Raymond Lefèvre - Holiday Symphonies & Tomorrow’s…Symphonies du Futur

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Holiday Symphonies & Tomorrow’s…Symphonies du Futur
Vocalion CDLK 4592 (77:15)

Raymond Lefèvre (1929-2008) was one of the triumvirate of French easy listening orchestra leaders/arrangers/composers – the others being Paul Mauriat and Franck Pourcel – who sold millions of albums around the world in the 1960s and ‘70s. His was a name I knew but, unlike those of his two compatriots, his many albums seem to have to passed me by. It is fascinating to read in Oliver Lomax’s exemplary liner notes that Lefèvre started out (aged 17) as a classically-trained pianist and took part in some of the famous Hot Club de France-era swing sessions. He was a member of the Pourcel orchestra in the early ‘50s, before having a residency as bar pianist at the Hilton Hotel in Los Angeles. He began recording with his own orchestra on the Barclay label in 1956 and in the ‘60s was a regular on French TV. He also conducted at the European Song Contest; three times for Monaco and once for Luxembourg. Although Lefèvre always puts the accent on the strings, most of the tracks on this 2-on-1 release are in tune with the times and orientate towards disco with a liberal use of synthesizers. The first album from 1979 is described as ‘12 Super Hits En Super Stereo’. I have to admit that the only three tunes I recognise are John Williams’ Superman film theme, My Life by Billy Joel, and Y.M.C.A. Other titles include J’écoute de la Musique Saoûle, Le Chanteur, Reggae Rama, Lady Night, and Kennedy Airport. The second album comes from a year later when, sadly, the golden days of ‘our kind of music’ had passed in Europe, but Lefèvre remained extremely popular in Japan. It opens with his own impressive Hokkaido Symphony inspired by that country’s scenic splendour. He also wrote the catchy, classically-influenced Ballad in Rhythm, one of my favourite tracks. Other titles here include Prélude ã L’an Deux, written by his son Jean-Michel, The Girl from Athena, Rockytrain, and an Herb Alpert hit, Rise. It’s good to have a well-filled, imaginatively arranged, and expertly remastered Lèfevre CD at a sensible price.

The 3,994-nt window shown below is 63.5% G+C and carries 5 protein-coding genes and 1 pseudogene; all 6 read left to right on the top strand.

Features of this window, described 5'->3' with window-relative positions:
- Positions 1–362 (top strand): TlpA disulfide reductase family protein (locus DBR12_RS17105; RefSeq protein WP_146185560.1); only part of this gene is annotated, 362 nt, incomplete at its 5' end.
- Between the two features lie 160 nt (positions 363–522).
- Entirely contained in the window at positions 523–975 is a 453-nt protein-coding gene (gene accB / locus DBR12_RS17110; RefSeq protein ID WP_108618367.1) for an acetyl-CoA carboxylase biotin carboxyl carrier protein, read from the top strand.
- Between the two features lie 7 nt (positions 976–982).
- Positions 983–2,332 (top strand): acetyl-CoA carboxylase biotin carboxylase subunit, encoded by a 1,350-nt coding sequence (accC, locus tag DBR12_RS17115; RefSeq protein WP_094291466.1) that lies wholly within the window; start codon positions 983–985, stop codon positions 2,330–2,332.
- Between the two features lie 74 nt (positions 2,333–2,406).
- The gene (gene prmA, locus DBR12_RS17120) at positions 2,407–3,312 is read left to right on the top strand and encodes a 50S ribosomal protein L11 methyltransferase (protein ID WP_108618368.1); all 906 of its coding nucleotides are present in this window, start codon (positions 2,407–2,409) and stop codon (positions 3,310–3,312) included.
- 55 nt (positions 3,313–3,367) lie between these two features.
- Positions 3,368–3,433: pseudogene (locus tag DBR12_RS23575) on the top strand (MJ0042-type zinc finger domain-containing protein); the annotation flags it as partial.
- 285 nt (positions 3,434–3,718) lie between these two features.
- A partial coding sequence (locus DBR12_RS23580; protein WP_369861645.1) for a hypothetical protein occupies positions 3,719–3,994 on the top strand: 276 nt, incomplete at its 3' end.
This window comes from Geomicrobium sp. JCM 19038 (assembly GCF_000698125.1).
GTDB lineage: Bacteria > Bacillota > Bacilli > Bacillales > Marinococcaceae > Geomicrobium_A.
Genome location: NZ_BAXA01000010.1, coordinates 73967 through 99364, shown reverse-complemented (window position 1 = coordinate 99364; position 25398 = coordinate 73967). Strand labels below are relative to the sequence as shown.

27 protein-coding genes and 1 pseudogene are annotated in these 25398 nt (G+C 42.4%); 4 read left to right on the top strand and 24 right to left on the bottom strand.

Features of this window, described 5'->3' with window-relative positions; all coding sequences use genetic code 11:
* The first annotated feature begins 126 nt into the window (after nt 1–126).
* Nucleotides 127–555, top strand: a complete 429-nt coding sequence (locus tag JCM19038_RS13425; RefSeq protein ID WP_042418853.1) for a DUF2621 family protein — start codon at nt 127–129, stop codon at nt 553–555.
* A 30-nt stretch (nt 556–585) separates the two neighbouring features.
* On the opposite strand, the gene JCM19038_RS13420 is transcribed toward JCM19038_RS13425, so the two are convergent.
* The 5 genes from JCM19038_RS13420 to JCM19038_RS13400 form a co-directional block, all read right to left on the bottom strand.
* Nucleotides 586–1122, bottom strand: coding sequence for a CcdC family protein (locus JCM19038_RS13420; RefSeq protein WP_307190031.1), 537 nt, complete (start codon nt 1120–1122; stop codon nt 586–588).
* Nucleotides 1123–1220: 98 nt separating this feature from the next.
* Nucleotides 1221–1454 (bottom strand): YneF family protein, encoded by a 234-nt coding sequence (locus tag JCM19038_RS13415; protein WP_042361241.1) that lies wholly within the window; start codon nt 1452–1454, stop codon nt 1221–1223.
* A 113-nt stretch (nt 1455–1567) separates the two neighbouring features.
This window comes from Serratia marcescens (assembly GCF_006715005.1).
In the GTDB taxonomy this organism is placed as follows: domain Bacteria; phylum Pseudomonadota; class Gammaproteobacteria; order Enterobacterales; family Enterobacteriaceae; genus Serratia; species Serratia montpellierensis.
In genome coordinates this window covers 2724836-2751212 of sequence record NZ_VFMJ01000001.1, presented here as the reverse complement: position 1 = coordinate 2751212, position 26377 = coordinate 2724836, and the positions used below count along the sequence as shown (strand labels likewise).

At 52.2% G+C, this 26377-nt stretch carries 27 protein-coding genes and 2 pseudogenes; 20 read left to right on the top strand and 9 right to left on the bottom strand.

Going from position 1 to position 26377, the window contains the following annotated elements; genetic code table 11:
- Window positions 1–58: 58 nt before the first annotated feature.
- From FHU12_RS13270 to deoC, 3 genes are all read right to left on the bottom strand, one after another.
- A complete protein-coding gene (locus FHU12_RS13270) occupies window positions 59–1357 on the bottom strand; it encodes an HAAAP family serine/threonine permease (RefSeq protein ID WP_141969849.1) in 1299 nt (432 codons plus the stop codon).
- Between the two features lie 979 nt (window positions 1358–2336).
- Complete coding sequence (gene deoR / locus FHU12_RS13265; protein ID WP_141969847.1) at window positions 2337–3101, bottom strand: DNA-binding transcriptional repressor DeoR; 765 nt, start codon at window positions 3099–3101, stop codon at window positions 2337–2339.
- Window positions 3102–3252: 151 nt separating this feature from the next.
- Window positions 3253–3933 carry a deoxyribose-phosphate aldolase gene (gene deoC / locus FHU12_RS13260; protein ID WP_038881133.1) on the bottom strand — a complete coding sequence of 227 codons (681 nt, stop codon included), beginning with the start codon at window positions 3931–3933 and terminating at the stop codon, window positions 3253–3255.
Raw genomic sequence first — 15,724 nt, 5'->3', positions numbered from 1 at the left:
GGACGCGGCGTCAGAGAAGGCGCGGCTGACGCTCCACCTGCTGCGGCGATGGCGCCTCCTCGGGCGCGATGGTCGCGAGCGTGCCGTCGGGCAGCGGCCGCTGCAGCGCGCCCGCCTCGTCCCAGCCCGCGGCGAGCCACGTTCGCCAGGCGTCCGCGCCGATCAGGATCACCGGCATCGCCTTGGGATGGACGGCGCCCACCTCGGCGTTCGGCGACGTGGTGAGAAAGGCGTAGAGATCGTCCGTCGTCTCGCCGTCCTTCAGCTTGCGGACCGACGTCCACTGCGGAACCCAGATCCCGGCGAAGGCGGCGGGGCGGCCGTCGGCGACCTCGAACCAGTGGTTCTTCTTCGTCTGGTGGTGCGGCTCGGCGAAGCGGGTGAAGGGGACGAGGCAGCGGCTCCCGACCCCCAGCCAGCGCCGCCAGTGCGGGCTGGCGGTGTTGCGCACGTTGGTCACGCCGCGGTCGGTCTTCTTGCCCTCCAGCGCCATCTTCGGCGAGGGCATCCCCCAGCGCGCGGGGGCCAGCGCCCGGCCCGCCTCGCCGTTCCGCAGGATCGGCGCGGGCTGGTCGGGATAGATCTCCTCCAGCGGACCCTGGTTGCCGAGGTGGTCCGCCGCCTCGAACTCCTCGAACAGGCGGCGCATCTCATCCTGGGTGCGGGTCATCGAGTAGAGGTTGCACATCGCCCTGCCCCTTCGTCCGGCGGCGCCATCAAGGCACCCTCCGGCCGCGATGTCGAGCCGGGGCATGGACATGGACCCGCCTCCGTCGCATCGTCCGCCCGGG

Peter Burt © 2017

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